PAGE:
Boston Red Sox: Was Mookie Betts robbed of an MVP Award?
Many feel that Boston Red Sox outfielder Mookie Betts was unjustly relegated to runner-up for the MVP, but that all depends on how you define Most Valuable.
Los Angeles Angels outfielder Mike Trout was awarded the honor of the 2016 American League MVP. Betts would have to settle for the runner-up spot, with Houston Astros second baseman Jose Altuve finishing a distant third. Retiring Red Sox legend David Ortiz came in sixth place in his final season, receiving one first-place vote that somewhat unexpectedly came from a New York writer.
Trout received 19 of the 30 first-place votes, compared to only 9 for Betts, winning the overall tally by a score of 356 to 311. Unlike the AL Cy Young ballot, this race wasn’t particularly close, but will it come with the same level of controversy from fans that believe that Betts was robbed? That all depends on how you define the term Most Valuable Player.
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There is no clear-cut definition for MVP, leaving it’s meaning open to the interpretation of the voters. There are some that believe that the MVP is the best player on the team with the league’s best record, but if that were true then Adrian Beltre would have received more than one first-place vote.
If you believe that the MVP is solely an individual award that should be given to the player with the best overall numbers then Trout is a solid choice. He led the league in runs scored, walks, OBP, runs created and trailed only Ortiz in OPS. He also swiped 30 bases and brings a pretty good glove to center field.
Trout is a sabermetrics beast, a perfect five-tool player that could serve as the blueprint for engineering the perfect baseball player in a lab. Not everyone appreciates the value of Wins Above Replacement, but it’s telling that Trout led the majors by a mile with 10.6 WAR. Trout is the best player in baseball, so if that is what you emphasize most in determining the MVP then he should essentially win the award every year until he passes his prime about a decade from now.
The case against Trout is a fairly glaring mark on his resume – his team was horrible. The Angels were 74-88 this season, finishing a distant fourth in the AL West and 15 games back of a playoff spot. Trout’s team was practically out of the postseason hunt by the All-Star break, so while he continued to pile up prolific numbers down the stretch, that production was essentially meaningless in the grand scheme of things.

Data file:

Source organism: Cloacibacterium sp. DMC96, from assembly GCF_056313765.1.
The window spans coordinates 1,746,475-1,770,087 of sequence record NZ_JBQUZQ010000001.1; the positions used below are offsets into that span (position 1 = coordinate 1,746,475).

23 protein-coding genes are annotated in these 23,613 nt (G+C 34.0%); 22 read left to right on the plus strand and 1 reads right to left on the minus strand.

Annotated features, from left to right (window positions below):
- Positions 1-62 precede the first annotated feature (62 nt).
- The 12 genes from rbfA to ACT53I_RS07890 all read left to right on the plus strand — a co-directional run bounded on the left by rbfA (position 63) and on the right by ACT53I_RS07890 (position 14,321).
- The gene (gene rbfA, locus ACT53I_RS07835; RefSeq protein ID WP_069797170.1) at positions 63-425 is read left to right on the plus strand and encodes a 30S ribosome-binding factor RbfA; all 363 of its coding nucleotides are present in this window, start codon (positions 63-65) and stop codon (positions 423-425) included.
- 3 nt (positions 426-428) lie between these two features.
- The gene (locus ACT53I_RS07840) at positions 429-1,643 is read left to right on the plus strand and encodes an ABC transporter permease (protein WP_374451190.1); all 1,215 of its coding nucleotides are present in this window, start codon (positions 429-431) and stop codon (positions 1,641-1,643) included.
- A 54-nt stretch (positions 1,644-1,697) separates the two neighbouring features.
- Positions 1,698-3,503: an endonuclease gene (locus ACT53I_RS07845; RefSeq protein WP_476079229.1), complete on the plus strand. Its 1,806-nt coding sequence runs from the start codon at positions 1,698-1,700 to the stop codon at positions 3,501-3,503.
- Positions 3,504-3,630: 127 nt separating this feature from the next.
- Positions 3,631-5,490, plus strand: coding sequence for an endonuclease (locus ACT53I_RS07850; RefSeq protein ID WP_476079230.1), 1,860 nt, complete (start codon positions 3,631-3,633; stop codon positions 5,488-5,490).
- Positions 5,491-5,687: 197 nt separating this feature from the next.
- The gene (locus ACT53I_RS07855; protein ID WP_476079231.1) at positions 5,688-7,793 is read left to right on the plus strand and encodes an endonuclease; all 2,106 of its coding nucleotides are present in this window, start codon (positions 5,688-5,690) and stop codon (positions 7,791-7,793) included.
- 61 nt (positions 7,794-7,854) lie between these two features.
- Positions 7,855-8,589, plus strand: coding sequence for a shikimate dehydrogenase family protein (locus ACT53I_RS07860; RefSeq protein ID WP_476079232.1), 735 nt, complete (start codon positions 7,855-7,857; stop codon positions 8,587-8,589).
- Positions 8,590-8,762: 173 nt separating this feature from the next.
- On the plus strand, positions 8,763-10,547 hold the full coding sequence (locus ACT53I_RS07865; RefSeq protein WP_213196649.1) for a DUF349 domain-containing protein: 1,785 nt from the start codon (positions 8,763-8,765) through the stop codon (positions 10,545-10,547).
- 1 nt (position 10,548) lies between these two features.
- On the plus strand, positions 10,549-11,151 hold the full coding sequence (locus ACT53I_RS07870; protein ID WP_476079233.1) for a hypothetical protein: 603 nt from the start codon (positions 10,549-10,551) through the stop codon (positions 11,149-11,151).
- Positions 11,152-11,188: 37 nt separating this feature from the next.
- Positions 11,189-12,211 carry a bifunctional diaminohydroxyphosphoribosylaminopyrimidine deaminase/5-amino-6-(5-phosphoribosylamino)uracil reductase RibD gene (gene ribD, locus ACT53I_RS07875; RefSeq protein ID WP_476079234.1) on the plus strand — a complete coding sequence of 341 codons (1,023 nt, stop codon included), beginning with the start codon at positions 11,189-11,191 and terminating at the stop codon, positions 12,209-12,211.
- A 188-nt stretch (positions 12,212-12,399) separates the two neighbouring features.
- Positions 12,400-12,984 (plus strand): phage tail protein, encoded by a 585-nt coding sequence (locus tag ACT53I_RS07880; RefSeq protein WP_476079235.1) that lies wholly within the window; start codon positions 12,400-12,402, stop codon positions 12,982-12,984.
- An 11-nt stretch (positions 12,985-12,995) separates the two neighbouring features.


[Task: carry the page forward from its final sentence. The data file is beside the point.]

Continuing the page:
Meanwhile, Betts was putting up similar numbers while leading the Red Sox to a division title. He may have fallen short to Trout in a few offensive categories, but Betts was still among the elite in virtually all of them. He even had Trout beat in a few, including hits, batting average, doubles, home runs and extra-base hits. Betts drew less than half as many walks, but that was due in part to his spot in a loaded Red Sox lineup. Opposing teams couldn’t pitch around him the way they often would to Trout. Betts also owned a significantly lower strikeout rate. Trout plays great defense in the outfield, but Betts was the best defensive player at any position this season.
If you go simply by the numbers, Trout does hold an edge, but not a significant one. Shouldn’t Betts get some credit for producing under the pressure of a pennant race?
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Some will argue that it’s not Trout’s fault that the Angels front office failed to construct a competitive roster around him. They were a losing team, but take Trout out of the lineup and they would plummet toward being one of the worst teams in the majors. Is that what makes him most valuable?
There’s some truth to that argument, but if I may play Devil’s Advocate for a minute, by that logic aren’t we saying that we are holding it against Betts that he plays for a winning team loaded with other star players?
Sure, if you take Betts out of the lineup the Red Sox would still be one of the highest scoring teams in baseball. They would no longer have the best offense and wouldn’t have won the division without Betts, but there is enough talent on this roster to prevent the team from going in the tank if they were to lose him – just as the Red Sox aren’t going to suddenly implode without Ortiz in 2017. However, being on a team with other great players doesn’t make Betts any less valuable.
My definition of an MVP doesn’t necessarily reward the best player on the best team, the player with the highest WAR, the one with the most run production or the player whose team would be utterly lost without them. All of these factors get blended together to make the decision messy and complicated, which is ultimately why we end up with so many varying viewpoints.
And you know what? That’s the way it should be.
There are a number of ways to interpret what being an MVP means, so the writers that cast a ballot for this award made their decisions based on how they perceive value. Trout winning over Betts is hardly a tragedy, as there are several factors to support his case as a deserving candidate. It’s not how I would have voted, but that doesn’t make those that did wrong. The simply have a different perspective.